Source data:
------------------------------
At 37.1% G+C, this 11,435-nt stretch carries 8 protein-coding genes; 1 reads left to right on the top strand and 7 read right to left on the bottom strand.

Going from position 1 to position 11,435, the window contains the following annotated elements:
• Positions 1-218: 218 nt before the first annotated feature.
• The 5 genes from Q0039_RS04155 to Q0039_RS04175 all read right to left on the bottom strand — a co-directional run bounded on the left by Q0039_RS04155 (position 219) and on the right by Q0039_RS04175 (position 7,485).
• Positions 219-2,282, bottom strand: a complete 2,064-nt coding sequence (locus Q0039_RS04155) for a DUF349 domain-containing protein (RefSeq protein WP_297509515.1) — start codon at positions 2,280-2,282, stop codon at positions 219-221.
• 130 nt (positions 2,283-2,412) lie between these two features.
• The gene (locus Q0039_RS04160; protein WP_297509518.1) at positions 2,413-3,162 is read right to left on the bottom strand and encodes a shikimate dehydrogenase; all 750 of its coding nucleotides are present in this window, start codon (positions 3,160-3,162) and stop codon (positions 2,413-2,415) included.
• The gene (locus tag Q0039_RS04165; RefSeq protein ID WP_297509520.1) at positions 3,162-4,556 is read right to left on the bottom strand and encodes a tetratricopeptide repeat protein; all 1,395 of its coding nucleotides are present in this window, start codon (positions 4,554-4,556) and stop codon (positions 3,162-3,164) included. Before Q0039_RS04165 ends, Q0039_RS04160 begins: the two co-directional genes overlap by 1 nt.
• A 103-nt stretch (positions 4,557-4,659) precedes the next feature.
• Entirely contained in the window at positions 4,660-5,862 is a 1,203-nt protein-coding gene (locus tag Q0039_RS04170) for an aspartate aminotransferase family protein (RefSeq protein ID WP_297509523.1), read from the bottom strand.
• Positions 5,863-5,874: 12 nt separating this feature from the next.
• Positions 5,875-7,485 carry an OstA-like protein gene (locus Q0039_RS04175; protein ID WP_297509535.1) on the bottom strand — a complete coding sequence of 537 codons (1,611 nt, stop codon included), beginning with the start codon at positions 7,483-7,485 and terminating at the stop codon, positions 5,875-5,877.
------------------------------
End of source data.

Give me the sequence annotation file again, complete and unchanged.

At 37.1% G+C, this 11,435-nt stretch carries 8 protein-coding genes; 1 reads left to right on the top strand and 7 read right to left on the bottom strand.

Going from position 1 to position 11,435, the window contains the following annotated elements:
• Positions 1-218: 218 nt before the first annotated feature.
• The 5 genes from Q0039_RS04155 to Q0039_RS04175 all read right to left on the bottom strand — a co-directional run bounded on the left by Q0039_RS04155 (position 219) and on the right by Q0039_RS04175 (position 7,485).
• Positions 219-2,282, bottom strand: a complete 2,064-nt coding sequence (locus Q0039_RS04155) for a DUF349 domain-containing protein (RefSeq protein WP_297509515.1) — start codon at positions 2,280-2,282, stop codon at positions 219-221.
• 130 nt (positions 2,283-2,412) lie between these two features.
• The gene (locus Q0039_RS04160; protein WP_297509518.1) at positions 2,413-3,162 is read right to left on the bottom strand and encodes a shikimate dehydrogenase; all 750 of its coding nucleotides are present in this window, start codon (positions 3,160-3,162) and stop codon (positions 2,413-2,415) included.
• The gene (locus tag Q0039_RS04165; RefSeq protein ID WP_297509520.1) at positions 3,162-4,556 is read right to left on the bottom strand and encodes a tetratricopeptide repeat protein; all 1,395 of its coding nucleotides are present in this window, start codon (positions 4,554-4,556) and stop codon (positions 3,162-3,164) included. Before Q0039_RS04165 ends, Q0039_RS04160 begins: the two co-directional genes overlap by 1 nt.
• A 103-nt stretch (positions 4,557-4,659) precedes the next feature.
• Entirely contained in the window at positions 4,660-5,862 is a 1,203-nt protein-coding gene (locus tag Q0039_RS04170) for an aspartate aminotransferase family protein (RefSeq protein ID WP_297509523.1), read from the bottom strand.
• Positions 5,863-5,874: 12 nt separating this feature from the next.
• Positions 5,875-7,485 carry an OstA-like protein gene (locus Q0039_RS04175; protein ID WP_297509535.1) on the bottom strand — a complete coding sequence of 537 codons (1,611 nt, stop codon included), beginning with the start codon at positions 7,483-7,485 and terminating at the stop codon, positions 5,875-5,877.